How do educators sort through the hype surrounding brain-based "neuroscience" learning programs?
Parents and educators have been seeing the benefits for students using well designed, research based brain training programs to improve their learning capacity. This has led more and more distributors of educational products to jump on the bandwagon and promote their products as "neuroscience based".
So if you have been noticing more advertisments, emails and other promotions using the terms "neuroscience" and "brain-based" as a basis for their products, how do you know what are valid claims and what is simple opportunistic use of these labels?
Fortunately, a recent article on the learning & teaching site, ascd.org, lists 5 ingredients essential for quality neuroscience based programs. They are:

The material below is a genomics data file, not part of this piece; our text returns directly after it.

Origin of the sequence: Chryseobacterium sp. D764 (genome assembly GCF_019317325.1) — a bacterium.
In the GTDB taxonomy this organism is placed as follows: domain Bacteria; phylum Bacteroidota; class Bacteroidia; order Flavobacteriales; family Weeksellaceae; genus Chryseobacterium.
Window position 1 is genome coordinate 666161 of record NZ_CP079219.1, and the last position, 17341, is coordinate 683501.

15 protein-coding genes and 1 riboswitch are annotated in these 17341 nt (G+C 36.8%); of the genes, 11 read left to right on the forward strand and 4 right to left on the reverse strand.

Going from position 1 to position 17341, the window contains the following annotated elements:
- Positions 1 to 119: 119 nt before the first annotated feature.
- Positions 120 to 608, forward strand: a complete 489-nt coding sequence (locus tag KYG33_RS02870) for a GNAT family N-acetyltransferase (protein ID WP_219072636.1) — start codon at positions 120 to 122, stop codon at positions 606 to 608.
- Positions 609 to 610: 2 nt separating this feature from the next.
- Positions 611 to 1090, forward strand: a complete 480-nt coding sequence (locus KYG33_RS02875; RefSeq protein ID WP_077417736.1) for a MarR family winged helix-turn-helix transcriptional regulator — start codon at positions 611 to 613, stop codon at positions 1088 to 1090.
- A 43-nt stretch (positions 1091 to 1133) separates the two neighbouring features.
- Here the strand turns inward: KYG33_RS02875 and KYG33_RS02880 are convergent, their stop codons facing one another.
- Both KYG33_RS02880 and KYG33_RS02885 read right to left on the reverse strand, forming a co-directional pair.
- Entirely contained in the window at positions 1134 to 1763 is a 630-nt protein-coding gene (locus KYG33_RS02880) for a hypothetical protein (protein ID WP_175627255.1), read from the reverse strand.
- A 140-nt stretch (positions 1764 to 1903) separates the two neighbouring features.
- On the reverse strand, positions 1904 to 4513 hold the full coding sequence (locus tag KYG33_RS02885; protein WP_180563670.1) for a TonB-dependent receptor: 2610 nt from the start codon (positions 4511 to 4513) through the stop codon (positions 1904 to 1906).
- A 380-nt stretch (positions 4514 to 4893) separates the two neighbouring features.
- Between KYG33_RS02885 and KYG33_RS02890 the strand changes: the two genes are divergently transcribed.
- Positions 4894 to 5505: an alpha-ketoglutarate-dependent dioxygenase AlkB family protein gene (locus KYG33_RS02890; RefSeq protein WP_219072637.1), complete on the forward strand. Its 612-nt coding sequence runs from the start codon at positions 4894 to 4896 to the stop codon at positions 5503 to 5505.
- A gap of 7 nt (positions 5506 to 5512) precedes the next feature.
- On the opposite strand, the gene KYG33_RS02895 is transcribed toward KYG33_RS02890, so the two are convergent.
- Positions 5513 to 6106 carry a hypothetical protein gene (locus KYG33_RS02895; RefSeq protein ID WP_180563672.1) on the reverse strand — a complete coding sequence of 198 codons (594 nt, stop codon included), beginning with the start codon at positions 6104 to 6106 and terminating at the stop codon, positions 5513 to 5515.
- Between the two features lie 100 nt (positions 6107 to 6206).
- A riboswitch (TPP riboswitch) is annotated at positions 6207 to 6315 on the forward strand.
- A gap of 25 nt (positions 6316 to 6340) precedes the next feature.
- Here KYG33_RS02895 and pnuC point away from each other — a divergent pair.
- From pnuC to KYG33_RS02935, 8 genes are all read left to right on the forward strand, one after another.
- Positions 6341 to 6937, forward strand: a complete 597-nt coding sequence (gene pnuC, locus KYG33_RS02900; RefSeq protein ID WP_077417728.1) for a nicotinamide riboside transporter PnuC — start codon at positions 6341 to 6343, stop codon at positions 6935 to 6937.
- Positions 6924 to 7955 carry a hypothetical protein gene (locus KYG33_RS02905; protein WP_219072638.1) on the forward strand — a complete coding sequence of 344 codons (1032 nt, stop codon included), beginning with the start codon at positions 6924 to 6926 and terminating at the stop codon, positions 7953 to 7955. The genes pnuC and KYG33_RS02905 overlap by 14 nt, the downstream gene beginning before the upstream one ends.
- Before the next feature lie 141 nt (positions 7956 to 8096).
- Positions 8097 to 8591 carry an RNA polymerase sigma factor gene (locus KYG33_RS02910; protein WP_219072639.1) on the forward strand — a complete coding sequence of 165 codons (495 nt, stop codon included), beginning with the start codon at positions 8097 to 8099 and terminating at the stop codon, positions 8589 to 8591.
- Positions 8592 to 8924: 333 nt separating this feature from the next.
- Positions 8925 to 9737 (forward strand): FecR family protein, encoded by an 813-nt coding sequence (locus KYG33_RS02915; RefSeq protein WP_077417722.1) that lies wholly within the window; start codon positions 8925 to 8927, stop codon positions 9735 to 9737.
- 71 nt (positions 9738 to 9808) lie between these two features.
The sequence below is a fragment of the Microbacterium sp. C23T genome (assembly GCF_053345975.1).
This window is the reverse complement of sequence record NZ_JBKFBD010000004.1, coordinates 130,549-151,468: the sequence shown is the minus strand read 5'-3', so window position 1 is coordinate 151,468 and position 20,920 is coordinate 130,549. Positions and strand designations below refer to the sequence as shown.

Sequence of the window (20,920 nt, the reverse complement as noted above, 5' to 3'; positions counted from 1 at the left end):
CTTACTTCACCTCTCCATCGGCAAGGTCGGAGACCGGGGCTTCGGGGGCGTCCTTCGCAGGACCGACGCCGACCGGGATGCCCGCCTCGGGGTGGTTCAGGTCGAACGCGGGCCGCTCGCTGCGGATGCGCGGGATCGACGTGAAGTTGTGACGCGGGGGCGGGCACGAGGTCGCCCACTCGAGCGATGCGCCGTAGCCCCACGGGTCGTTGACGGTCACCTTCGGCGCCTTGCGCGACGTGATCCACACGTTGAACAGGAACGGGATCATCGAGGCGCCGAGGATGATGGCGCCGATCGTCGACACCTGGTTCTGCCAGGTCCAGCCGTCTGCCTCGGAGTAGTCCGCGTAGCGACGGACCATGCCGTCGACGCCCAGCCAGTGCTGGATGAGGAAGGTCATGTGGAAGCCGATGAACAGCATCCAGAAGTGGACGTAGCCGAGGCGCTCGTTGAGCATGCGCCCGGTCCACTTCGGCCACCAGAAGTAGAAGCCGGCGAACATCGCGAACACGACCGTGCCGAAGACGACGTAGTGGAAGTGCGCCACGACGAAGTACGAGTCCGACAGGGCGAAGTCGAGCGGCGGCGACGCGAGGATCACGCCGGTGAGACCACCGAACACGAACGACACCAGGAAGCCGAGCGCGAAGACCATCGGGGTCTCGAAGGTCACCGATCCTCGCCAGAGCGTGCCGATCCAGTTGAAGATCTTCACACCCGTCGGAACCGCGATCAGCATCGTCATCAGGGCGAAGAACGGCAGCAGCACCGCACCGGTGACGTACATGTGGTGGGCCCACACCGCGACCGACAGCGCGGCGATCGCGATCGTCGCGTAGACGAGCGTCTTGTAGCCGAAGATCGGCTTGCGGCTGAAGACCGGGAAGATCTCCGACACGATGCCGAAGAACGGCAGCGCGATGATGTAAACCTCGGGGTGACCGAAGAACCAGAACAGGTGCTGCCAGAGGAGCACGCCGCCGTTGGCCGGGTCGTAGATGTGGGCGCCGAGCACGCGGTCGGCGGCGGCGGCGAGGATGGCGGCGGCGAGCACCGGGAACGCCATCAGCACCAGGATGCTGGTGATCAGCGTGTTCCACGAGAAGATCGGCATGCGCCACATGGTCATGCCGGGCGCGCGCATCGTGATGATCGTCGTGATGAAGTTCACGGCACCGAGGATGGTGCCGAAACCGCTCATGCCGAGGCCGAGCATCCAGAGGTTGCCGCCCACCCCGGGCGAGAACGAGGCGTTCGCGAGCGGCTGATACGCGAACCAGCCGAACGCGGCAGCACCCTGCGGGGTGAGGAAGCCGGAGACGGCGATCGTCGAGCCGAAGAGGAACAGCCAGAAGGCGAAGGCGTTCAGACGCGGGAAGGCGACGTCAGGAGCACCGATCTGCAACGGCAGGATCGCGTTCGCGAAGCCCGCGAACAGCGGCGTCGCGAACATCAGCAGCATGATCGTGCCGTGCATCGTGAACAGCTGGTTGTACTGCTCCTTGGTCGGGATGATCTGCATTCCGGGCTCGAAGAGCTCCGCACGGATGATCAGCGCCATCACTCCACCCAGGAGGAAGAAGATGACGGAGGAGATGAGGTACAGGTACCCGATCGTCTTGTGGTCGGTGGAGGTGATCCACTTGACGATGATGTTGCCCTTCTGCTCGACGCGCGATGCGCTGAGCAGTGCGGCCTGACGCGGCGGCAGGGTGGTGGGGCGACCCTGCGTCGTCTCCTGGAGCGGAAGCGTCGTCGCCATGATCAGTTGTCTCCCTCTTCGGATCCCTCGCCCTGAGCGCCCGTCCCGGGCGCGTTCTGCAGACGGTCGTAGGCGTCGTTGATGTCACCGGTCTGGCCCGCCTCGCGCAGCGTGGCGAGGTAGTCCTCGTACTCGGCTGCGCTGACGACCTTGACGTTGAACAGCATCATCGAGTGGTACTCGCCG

- Both high & low level tasks are included
High level tasks require a high degree of speed and accuracy. Low level tasks work on the ability to perceive similar sounds or images.
- Exercises must continuously adapt to the student's ability
So the degree of challenge is just right, not too hard that it discourages the student, and not so easy that they become bored.
- Highly intensive training
This means the student is required to do hundreds or thousands of repetitions on a daily (or multiple times per week) basis.
- Attention grabbing
The exercises must grab and hold the student's attention
- Timely rewards
Feedback (was the student correct or not) and rewards must be provided immediately the training task is completed, not at the end of a block of trials or the end of the training session.